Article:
Red Kettle Campaign starting earlier

Keith Patton, right, mans a red kettle for The Salvation Army at Hobby Lobby on Central Avenue on Dec. 14, 2018. – File photo by Richard Rasmussen of The Sentinel-Record

The Salvation Army will begin its Red Kettle Campaign on Monday, which is earlier than usual, in hopes of offsetting an expected 50% decrease in donations it historically sees in an election year, and the COVID-19 pandemic deterring bell ringer volunteers.

Red Kettles can be found at Walmart, Sam’s Club, Kroger and Hobby Lobby, but like many other organizations dealing with the pandemic, The Salvation Army is taking advantage of virtual platforms to try to make up the expected decrease, so Red Kettles can also be found online.

“Another option that people do have if they’re just totally uncomfortable getting out and staying in front of an establishment and ringing, is a virtual kettle option that they can do,” The Salvation Army Captain Bradley Hargis said. “So if they go over to our Facebook page they can actually start their own virtual red kettle and raise money online and all of everything that they raise actually remains local.”

Hargis said this is also the first year an online sign-up tool can be used to schedule bell-ringing shifts for the volunteers at local establishments. Whether an individual or a group, interested volunteers can sign up at registertoring.com.

“We’re just trying to give people a lot of options this year, for those who are concerned and such,” Hargis said. “But in terms of seeing bell ringers around town, they will pretty much be at every historic location that we’ve always had them at. The only difference is they will be in PPE gear this year, and they will also be standing 6 feet away from the kettles.”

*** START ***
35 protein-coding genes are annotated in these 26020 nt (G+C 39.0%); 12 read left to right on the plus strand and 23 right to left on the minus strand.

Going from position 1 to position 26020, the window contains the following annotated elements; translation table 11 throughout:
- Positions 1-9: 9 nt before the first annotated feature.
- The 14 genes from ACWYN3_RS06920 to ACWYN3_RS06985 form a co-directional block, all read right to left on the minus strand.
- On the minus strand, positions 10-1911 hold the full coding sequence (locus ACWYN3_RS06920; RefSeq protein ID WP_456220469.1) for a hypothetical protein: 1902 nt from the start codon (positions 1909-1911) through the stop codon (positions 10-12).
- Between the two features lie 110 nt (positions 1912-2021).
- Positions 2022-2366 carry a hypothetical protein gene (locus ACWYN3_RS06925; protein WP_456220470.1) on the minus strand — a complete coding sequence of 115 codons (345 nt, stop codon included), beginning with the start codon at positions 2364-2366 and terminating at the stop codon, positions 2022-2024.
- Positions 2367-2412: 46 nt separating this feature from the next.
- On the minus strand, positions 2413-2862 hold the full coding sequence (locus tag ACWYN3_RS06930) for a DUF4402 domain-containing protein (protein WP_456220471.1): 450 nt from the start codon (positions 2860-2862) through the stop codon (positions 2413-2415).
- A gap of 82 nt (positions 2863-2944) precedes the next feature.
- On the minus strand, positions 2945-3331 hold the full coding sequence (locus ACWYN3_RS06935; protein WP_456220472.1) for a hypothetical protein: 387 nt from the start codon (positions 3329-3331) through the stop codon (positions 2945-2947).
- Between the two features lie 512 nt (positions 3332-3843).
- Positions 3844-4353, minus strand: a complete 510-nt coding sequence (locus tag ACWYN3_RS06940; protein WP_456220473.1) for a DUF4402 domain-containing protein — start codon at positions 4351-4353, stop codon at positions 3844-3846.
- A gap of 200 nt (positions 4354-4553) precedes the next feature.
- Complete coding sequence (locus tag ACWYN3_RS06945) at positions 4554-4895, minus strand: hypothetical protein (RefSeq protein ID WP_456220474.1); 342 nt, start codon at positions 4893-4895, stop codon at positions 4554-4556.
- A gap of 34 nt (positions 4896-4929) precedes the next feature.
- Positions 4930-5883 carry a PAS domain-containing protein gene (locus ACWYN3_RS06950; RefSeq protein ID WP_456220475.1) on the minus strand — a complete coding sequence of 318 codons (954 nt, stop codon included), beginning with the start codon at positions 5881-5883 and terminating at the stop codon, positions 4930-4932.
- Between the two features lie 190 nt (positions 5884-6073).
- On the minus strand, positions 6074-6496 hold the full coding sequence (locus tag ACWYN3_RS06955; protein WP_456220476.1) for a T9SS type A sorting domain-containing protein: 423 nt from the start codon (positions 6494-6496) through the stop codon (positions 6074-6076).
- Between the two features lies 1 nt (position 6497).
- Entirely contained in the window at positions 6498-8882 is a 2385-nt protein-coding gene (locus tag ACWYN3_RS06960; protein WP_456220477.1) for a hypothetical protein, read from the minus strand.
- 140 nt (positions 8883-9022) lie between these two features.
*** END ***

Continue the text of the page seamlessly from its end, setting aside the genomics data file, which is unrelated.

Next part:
Bell ringers can be found at select locations around town Mondays through Saturdays until Christmas Eve.

In an extended effort to cope with the expected decrease in donations, Walmart has partnered with The Salvation Army to offer its customers the option to round up their purchases to the nearest dollar and donate the difference to the campaign.

“Get out and get involved in whatever capacity you are comfortable in doing, and I’m really just thankful for any support we get this year,” Hargis said. “I know it’s a challenging year for so many, but we’re really just trying to be a really nice bright spot at the end of the year, and to be able to step up and meet a lot of our community’s needs, and we believe that we can still do that.”

All donations made throughout the local Red Kettle Campaign will benefit the local Salvation Army chapter, making up about 10% of its budget.

According to a news release, programs supported by the campaign include:

• Social services where programs provide food, shelter, clothing and financial assistance.

• The Red Shield Cafe, a program that feeds a hot dinner meal to anyone in need.

• Youth services, with programs for music, athletics, arts and crafts, camping and family counseling.

• Senior programs focused on assisting the needs of older adults.

• Holiday programs, in which the distinctive Red Kettles are a centerpiece, to help families with children receive Christmas gifts and commodities through the Angel Tree Program.

Hargis said the main program that has shown an increased need over the past year is the requests for assistance for paying utilities, and the need for the Red Shield Cafe is expected to increase as the weather gets colder.

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